I'm telling you, nostalgia ain't what it used to be. Playing "Remember When" is a waste of air. Pining for long gone bands is futile. So let's squash the commiserating so we can rave about The Temptators. Shout Bama Lama!
For those of you who like classic transistor pop and rock, The Temptators is your band. If you like the yesterday intensity of The Sonics married to the nascent blast of The Mooney Suzuki, The Temptators is your band. If you like musicians with an eye for Beefheart ingenuity and Zappa–esque hairpin time signatures ... well, you get the picture.
This band will blow your head off, live or on cassette. That's right: The Temptators' debut release, "Welcome Home," is on cassette tape. So if you're driving an '83 Caprice POS, you're golden. But they weren't trying to be obtuse or old school or chap anybody's ass; this was a budgetary decision.
"We're minimum wage slaves," says guitarist Bob Marshall. "We're chumps."
The Temptators, ranging in age from 18 to 23 — Marshall; guitarist Austin Lake; bassist Brendan Lake; lead vocalist Cougar; and drummer Beefus D'Aurelio — is the perfect twisting teeter-totter between classic throwback garage rock and the forward thinking chaos of those who approach the rules with a volume knob and a sledgehammer. The band is candid — if not a little vague — about its influences.
"I just like things that are good," Cougar says. "For as long as I can remember, I've always liked songs like 'My Girl.'" He also cites The Beach Boys, Devo, The Kinks, soul singers, and girl doo wop groups in the same breath.
"Just rock n roll," Brendan Lake says.
Austin Lake offers up Sabbath, while stressing that The Temptators don't do covers or imitate. "I think our better material is when we don't try to sound like any other band," he says. "The easier stuff, the less influenced stuff, is better."
Marshall's response is the only curveball after citing The Mothers and Beefheart.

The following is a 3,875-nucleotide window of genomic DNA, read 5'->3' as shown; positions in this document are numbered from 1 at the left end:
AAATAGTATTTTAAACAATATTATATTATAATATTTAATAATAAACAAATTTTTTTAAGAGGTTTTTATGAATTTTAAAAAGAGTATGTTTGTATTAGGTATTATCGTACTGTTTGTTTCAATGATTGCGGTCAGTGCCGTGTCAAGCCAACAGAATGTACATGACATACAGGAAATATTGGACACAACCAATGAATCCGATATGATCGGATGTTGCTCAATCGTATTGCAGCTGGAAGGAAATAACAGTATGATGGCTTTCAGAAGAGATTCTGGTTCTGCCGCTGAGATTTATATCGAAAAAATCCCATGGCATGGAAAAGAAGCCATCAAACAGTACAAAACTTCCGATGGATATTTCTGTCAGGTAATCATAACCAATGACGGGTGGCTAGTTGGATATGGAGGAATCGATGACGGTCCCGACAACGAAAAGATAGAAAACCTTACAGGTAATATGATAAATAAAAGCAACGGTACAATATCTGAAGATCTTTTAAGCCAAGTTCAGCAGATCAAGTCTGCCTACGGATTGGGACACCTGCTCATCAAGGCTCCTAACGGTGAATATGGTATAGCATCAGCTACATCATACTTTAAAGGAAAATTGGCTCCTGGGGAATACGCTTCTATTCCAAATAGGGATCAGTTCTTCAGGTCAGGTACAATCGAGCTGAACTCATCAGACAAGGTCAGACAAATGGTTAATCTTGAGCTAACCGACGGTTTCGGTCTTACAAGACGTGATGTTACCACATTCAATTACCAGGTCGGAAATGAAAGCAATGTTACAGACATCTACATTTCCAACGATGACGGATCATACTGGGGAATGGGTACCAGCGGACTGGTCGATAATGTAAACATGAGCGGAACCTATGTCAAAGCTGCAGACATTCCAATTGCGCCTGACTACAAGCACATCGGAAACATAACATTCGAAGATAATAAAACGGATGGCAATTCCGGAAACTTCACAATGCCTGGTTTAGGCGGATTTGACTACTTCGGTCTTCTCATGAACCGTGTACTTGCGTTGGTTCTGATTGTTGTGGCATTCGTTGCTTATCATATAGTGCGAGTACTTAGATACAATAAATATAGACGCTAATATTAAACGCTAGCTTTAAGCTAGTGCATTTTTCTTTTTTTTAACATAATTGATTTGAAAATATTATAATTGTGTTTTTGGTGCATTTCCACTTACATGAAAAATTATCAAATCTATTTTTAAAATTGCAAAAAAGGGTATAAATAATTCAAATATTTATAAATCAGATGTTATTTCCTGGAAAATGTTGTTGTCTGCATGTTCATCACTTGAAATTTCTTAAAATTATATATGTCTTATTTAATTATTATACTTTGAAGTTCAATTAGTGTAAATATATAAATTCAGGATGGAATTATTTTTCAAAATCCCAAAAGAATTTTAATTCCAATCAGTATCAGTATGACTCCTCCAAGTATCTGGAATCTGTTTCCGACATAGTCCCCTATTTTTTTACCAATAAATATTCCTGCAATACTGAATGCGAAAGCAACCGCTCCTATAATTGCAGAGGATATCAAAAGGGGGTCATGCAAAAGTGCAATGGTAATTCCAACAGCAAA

"Classical, jazz," he says. "I used to play in the jazz band at school. I learned to play chords on the upright."
Guitar players Marshall and Austin Lake founded The Temptators a little over a year ago to fill a void that hasn't been filled honestly since the Garage-Pop Records/Trashcan Records dynasty in the 1990's.
"We'd like to think it hasn't been filled in a long time," Austin Lake says. "But there are other bands that carry their own unique attributes, very unique to their own sound. Like Triglactagon."
Marshall seconds that emotion. "Triglactagon is a huge influence," he says.
For Austin Lake, there's a right way and a wrong way.
"I think a lot of bands are doing what's good for their own band and not what's good for the song. Which is ironic because we're dressed the same," he says. "It's just about a good song, not so much advancing the band name."
This may not be entirely true. At a recent Temptators thrilling throw-down at Skylark Lounge, the songs were the sizzle, but the band — in matching yellow pullovers — was the steak. They were loud, brash and menacing, barely rooted on the stage with Cougar offering the audience a mouthful of loose teeth if anyone hassled his mom, who was there to enjoy the show. He was reminiscent of Peter Wolf.
The band waxes tres cool on and off stage and genuinely like what they do. And they care what you think.
"Any perception of us is better than what we think of ourselves," Austin Lake says. "Because I think what we think is way off. I think we see ourselves as a hearty group of normal rock 'n' roll, but it's clear we're entering the weird time signature, Zappa realm."
The band is constantly busy writing. The majority of The Temptators live together, each with an 8-track recorder set up in their room.
"We want to record as much as we can," Cougar adds. "Because there are certain things we can't do on stage, like we don't have a piano player and all those crazy sounds — 'Pet Sounds.' We like to record what we can't do live."
"This is an outlet to make something real and validate it," Austin Lake says.
The band members seem game for anything ... almost. They won't play disco or cheat on their girlfriends. Or the true indication of a great band as Austin Lake sees it: "We probably won't make any money, either" he says.
Depending on who you ask — or when you ask the question — you'll get a variety of explanations of what the Sound ExChange Project really is: A local contemporary classical ensemble; a chamber group; an artist collective; composers; curators; educators; community-investors.